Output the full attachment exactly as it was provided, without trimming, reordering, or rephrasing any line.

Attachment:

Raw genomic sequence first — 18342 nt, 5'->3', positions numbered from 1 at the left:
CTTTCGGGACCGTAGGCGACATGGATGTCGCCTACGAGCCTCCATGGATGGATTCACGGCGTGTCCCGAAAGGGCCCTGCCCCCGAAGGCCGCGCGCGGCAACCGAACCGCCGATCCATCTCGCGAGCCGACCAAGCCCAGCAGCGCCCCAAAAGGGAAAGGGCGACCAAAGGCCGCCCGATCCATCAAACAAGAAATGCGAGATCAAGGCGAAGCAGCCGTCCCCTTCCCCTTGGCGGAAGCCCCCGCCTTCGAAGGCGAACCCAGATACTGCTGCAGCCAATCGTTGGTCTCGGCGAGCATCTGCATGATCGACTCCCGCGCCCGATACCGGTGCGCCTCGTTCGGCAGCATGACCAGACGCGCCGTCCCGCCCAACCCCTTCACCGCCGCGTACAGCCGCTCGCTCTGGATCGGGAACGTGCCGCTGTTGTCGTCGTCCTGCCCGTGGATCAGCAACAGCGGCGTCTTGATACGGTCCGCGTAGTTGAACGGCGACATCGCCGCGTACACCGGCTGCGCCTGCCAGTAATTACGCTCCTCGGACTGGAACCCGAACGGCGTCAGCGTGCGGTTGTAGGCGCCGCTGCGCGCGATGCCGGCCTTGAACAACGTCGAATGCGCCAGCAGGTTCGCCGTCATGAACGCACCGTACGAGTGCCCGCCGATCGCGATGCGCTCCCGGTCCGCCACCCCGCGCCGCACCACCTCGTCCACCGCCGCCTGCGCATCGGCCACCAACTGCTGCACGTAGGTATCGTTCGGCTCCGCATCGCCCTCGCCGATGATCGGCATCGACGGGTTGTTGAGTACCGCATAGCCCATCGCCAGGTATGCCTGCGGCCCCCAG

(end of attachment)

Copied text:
Raw genomic sequence first — 18342 nt, 5'->3', positions numbered from 1 at the left:
CTTTCGGGACCGTAGGCGACATGGATGTCGCCTACGAGCCTCCATGGATGGATTCACGGCGTGTCCCGAAAGGGCCCTGCCCCCGAAGGCCGCGCGCGGCAACCGAACCGCCGATCCATCTCGCGAGCCGACCAAGCCCAGCAGCGCCCCAAAAGGGAAAGGGCGACCAAAGGCCGCCCGATCCATCAAACAAGAAATGCGAGATCAAGGCGAAGCAGCCGTCCCCTTCCCCTTGGCGGAAGCCCCCGCCTTCGAAGGCGAACCCAGATACTGCTGCAGCCAATCGTTGGTCTCGGCGAGCATCTGCATGATCGACTCCCGCGCCCGATACCGGTGCGCCTCGTTCGGCAGCATGACCAGACGCGCCGTCCCGCCCAACCCCTTCACCGCCGCGTACAGCCGCTCGCTCTGGATCGGGAACGTGCCGCTGTTGTCGTCGTCCTGCCCGTGGATCAGCAACAGCGGCGTCTTGATACGGTCCGCGTAGTTGAACGGCGACATCGCCGCGTACACCGGCTGCGCCTGCCAGTAATTACGCTCCTCGGACTGGAACCCGAACGGCGTCAGCGTGCGGTTGTAGGCGCCGCTGCGCGCGATGCCGGCCTTGAACAACGTCGAATGCGCCAGCAGGTTCGCCGTCATGAACGCACCGTACGAGTGCCCGCCGATCGCGATGCGCTCCCGGTCCGCCACCCCGCGCCGCACCACCTCGTCCACCGCCGCCTGCGCATCGGCCACCAACTGCTGCACGTAGGTATCGTTCGGCTCCGCATCGCCCTCGCCGATGATCGGCATCGACGGGTTGTTGAGTACCGCATAGCCCATCGCCAGGTATGCCTGCGGCCCCCAG